The costs of global warming continue to mount up.
Californians pay nearly the highest electricity prices in the continental United States, about twice as much per kilowatt-hour (kwh) as in nearby Oregon and Washington.
Nevertheless, California's prices are probably not high enough.
Some of the fires plaguing the drought-stricken state were caused by electrical lines downed by falling trees and by malfunctioning transformers. These fires have caused billions of dollars of damage to homes and other property.
The resulting lawsuits have bankrupted Pacific Gas and Electric.
As protection from additional lawsuits, PGE has been turning off electricity to millions of Californians, sometimes for several days. But shutoffs produce damage which probably cannot be reimbursed by the bankrupt company.
Stores and restaurants unable to refrigerate food have lost thousands and perhaps millions of dollars in spoiled food and lost business. Private families have lost refrigeration. The health of diabetics has been threatened since insulin must be refrigerated.
The whole mess illustrates how dependent we are on reliable electricity.
Some critical facilities have emergency generators. But generators are too expensive for many businesses and families, and might themselves cause fires if incorrectly sited or operated.
Even homes with solar panels may still be in trouble during shutoffs. For technical reasons, most grid-connected systems won't deliver any power if the utility to which they are connected goes down.
Some, though, may benefit from an option permitting homeowners to draw up to two kilowatts — enough to run refrigerators, freezers and a few lights — from their solar panels during PGE shutdowns.
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Californians with electric cars may have another backup: a small converter can power selected home appliances from their EV's large batteries.
California Gov. Gavin Newsom threatens to take over PGE or turn it into a cooperative owned by its customers. But these measures wouldn't address the real problem: how to guarantee reliable electrical service without substantially increasing the already high price of electricity. State operation or becoming a cooperative would not change the economics of the situation.
Californians are being treated to an epidemic of finger pointing and efforts to find "someone else" to pay for the fire damage and for fixing power lines so they won't cause future fires. There are only a few candidates for this honor: PGE stockholders, California taxpayers, the people who use electricity or some combination of these.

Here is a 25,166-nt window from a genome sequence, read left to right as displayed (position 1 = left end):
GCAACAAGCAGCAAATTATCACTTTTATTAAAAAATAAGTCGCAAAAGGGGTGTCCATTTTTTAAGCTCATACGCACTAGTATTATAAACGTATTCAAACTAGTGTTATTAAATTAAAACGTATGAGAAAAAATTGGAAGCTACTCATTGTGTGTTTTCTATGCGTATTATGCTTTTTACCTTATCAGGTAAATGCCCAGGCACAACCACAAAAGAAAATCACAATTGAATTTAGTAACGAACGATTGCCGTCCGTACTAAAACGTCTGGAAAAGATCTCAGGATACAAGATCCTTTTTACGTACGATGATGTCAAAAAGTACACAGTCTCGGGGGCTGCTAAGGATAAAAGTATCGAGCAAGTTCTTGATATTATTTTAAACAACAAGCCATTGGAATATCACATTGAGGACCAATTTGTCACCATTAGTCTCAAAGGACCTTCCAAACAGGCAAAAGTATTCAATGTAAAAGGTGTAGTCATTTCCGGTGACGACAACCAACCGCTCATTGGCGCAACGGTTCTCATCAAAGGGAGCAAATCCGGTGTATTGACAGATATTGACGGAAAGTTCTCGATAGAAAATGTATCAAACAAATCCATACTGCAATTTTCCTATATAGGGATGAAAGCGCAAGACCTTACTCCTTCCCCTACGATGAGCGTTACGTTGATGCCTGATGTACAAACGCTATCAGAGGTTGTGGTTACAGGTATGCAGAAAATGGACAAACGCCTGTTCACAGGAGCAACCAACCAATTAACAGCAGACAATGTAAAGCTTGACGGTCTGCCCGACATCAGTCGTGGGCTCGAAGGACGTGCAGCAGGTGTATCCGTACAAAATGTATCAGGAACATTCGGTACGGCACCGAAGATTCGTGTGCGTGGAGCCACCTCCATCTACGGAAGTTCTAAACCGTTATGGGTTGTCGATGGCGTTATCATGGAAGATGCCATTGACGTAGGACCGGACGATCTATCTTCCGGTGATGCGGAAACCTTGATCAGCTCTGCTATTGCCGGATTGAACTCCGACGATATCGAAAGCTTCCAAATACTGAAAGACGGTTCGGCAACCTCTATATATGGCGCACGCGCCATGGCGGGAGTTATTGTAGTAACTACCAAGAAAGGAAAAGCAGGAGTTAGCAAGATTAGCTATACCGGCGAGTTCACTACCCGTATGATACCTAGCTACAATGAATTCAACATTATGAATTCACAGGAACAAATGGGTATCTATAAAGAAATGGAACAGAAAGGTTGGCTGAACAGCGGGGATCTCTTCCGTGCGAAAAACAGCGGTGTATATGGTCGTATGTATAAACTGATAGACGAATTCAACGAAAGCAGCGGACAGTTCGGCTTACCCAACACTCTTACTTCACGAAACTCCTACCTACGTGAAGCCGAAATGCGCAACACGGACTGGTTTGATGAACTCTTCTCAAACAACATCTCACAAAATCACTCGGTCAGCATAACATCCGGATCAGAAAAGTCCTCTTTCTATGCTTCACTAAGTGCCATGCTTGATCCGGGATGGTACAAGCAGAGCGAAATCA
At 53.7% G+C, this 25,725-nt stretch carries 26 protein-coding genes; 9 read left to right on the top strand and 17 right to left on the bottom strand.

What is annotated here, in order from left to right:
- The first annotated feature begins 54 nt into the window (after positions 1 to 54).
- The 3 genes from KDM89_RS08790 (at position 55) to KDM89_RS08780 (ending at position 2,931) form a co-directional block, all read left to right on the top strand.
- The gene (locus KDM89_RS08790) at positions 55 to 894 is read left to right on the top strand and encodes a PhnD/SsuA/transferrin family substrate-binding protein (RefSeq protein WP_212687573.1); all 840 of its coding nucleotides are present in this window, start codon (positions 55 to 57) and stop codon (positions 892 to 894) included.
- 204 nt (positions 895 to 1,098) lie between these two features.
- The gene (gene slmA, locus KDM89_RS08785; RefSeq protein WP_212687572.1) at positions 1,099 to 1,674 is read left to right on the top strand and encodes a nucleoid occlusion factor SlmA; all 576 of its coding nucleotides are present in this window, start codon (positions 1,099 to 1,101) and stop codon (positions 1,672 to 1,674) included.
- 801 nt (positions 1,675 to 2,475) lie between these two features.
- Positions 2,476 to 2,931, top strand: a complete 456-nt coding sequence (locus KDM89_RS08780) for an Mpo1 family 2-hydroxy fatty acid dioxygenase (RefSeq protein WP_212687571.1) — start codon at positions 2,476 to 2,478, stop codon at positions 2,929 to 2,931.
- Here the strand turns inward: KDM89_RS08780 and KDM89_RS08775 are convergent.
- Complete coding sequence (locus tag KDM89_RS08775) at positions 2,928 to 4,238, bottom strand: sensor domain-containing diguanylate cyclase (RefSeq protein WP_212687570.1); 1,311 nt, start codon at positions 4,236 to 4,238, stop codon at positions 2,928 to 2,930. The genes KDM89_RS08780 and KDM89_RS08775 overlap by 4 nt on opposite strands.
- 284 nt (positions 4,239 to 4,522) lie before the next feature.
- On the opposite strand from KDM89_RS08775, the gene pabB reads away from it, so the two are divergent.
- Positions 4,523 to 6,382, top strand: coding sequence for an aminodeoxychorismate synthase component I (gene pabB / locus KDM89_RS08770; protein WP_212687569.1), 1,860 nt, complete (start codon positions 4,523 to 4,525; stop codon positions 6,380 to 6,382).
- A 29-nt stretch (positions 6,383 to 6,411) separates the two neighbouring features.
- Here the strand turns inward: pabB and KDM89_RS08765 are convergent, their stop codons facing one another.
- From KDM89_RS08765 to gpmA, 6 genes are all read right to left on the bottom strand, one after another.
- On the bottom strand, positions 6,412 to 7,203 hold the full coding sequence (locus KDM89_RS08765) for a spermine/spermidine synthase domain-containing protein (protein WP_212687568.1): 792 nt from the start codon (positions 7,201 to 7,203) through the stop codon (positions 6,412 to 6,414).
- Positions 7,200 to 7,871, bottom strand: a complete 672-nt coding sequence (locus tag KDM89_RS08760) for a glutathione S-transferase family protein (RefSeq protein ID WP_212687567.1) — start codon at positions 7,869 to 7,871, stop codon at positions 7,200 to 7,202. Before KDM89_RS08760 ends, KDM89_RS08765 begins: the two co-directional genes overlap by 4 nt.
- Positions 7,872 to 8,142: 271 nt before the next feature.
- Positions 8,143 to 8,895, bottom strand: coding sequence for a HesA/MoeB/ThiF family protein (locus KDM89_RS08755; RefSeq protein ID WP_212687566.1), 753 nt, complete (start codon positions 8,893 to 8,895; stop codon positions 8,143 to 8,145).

Even if PGE’s stock price goes to zero and shareholders lose all their equity in the company, this won't cover the damage already done. Nor will it pay for additional maintenance — replacing things like antiquated power lines and transformers. The California Legislature probably won't support tax increases enabling the state government to pay.
PGE can borrow the needed money, but it will have to increase its electricity prices in order to pay interest and redeem the bonds.
Ultimately, California's electricity consumers will have to pay for what it costs to generate and transmit power safely and will do so in their electric bills. Since the current price of electricity in California, high as it already is, is insufficient to pay all of these costs, the price per kilowatt-hour will have to go up, probably a lot.
The price in California may soon equal or surpass the current rates in Hawaii (34 cents per kwh ) or in Germany (27 cents per kwh).
As the price of electricity goes up, it will motivate people to use less of it.
It will also encourage more people to install solar panels on their houses and businesses. These actions will reduce how much electricity PGE will need to pump through its lines, making it easier to operate them safely.
The coming price increases in California will not be pleasant.
Unreliable electricity would be worse.
Paul F. deLespinasse of Corvallis is Professor Emeritus of Political Science and Computer Science at Adrian College. He received his Ph.D. from Johns Hopkins University in 1966, and has been a National Merit Scholar, an NDEA Fellow, a Woodrow Wilson Fellow, and a Fellow in Law and Political Science at the Harvard Law School. His college textbook, "Thinking About Politics: American Government in Associational Perspective," was published in 1981 and his most recent book is "Beyond Capitalism: A Classless Society With (Mostly) Free Markets." His columns have appeared in newspapers in Michigan, Oregon, and a number of other states.